Farleigh Congregational Chapel
This chapel served the parish of Farleigh Wallop where the Congregational cause was established in 1900. Initially, services took the form of cottage meetings. In the course of time, however, ‘as members increased, the services were conducted at … [a] farm, by kind permission of Mr Cole.’ Then in 1906 a purpose built chapel was constructed. It was opened with considerable fanfare on Thursday 6th September by Miss Sarah Jane Wallis the Mayoress of Basingstoke, who had donated half of the cost. The chapel was located at Foxhall some distance from the main settlement on a site owned by the Earl of Portsmouth who ‘offered it on a 999 years’ lease at a nominal rent.’ The simple building was ‘of corrugated iron, with a patent felt roof, for which … [was] claimed the advantage of keeping … [it] cool in hot weather. At the rear end … [was] a shed for cycles etc., … [for] preachers and visitors from distant churches. The interior … [was] matchboarded, and … [it could] accommodate nearly one hundred people.’ In her remarks the Mayoress commented that it was now ‘comparatively easy … for those who live in villages as well as in towns to hear the Gospel of the grace of God.’ At a public meeting held later in the day, Alfred Capes Tarbolton, the minister of the parent church - London Street in Basingstoke, observed that although ‘it was only a small building, … it was well sometimes to compare the small with the great. He had thought of Solomon’s temple as compared with their little chapel. Although there were no glittering jewels or outward adornments, yet the spiritual life and glory of their services might exceed that of Solomon’s temple.’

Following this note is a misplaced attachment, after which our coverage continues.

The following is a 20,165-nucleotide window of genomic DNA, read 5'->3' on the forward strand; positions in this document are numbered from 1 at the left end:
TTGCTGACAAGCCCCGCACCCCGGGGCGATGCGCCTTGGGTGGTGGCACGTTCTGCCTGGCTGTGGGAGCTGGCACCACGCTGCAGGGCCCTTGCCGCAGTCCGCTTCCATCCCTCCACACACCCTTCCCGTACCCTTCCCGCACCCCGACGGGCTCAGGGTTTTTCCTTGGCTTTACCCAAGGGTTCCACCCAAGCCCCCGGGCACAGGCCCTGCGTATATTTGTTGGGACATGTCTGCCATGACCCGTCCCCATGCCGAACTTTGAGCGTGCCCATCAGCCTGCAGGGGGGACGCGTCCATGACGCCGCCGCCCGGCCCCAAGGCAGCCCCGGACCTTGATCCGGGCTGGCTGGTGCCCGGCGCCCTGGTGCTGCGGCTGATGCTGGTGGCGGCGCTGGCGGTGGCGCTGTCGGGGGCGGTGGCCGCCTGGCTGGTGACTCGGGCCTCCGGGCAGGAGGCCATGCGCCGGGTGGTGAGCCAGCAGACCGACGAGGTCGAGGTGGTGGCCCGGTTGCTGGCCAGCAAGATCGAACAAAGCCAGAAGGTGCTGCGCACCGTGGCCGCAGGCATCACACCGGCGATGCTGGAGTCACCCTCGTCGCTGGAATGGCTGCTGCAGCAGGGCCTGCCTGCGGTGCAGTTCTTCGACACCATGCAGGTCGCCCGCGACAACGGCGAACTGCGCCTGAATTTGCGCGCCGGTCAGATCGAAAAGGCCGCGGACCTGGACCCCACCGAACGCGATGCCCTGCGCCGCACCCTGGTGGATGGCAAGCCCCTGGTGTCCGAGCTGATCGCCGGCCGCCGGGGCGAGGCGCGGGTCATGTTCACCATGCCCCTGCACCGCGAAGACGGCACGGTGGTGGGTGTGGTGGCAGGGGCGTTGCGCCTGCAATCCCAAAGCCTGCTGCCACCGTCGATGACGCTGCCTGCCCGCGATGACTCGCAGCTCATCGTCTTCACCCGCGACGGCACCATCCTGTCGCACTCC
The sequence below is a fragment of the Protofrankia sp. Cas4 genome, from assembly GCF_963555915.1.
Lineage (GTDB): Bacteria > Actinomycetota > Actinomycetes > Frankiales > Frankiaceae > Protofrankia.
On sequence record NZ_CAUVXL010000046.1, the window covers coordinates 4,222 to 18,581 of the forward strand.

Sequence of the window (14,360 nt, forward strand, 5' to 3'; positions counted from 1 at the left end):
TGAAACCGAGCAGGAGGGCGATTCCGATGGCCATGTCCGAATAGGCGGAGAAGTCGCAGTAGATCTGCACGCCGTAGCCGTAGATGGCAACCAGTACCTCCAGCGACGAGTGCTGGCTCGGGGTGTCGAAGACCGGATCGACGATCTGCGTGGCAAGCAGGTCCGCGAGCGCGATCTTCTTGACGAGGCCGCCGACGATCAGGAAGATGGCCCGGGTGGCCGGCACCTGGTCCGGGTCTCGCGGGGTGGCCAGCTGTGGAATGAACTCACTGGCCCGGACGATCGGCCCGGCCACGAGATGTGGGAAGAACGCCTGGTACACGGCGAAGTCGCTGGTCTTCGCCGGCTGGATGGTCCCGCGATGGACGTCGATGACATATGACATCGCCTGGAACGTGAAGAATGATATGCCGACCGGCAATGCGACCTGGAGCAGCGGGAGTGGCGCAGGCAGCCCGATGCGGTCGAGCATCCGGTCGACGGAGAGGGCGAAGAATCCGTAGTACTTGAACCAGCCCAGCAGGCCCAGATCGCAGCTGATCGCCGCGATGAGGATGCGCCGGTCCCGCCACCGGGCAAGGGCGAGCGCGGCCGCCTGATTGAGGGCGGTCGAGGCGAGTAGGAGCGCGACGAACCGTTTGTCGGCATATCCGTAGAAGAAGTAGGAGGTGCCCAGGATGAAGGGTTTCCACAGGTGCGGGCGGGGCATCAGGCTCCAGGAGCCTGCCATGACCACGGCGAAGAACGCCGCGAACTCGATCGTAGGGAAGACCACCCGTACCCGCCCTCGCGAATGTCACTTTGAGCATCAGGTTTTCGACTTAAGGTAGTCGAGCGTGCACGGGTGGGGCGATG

During the first few years after it was opened, services were held every Sunday evening and in the afternoon there was a Sunday school. There was also a fortnightly Mother’s Meeting. After a promising start, however, it was not long before the cause was struggling. Like many rural chapels the removal of families who had played a crucial role in its activities created difficulties and resulted in the closure of the Sunday school. Thus, by 1914 Farleigh was already being described as a ‘weak cause’. The chapel was ‘temporarily closed’ from 1918 to 1920. It reopened in 1921 and hosted well-attended harvest thanksgiving services during the first half of the 1920s. The roof was repaired and a stove installed. However, in 1927 the London Street deacons decided to abandon the work at Farleigh and the chapel was closed permanently, just over 20 years after it had been opened. It is not clear what happened to the building, but today there is little evidence that a chapel ever existed on the site which is covered with trees.
[All quotations are from the Hants and Berks Gazette, September 8, 1906.]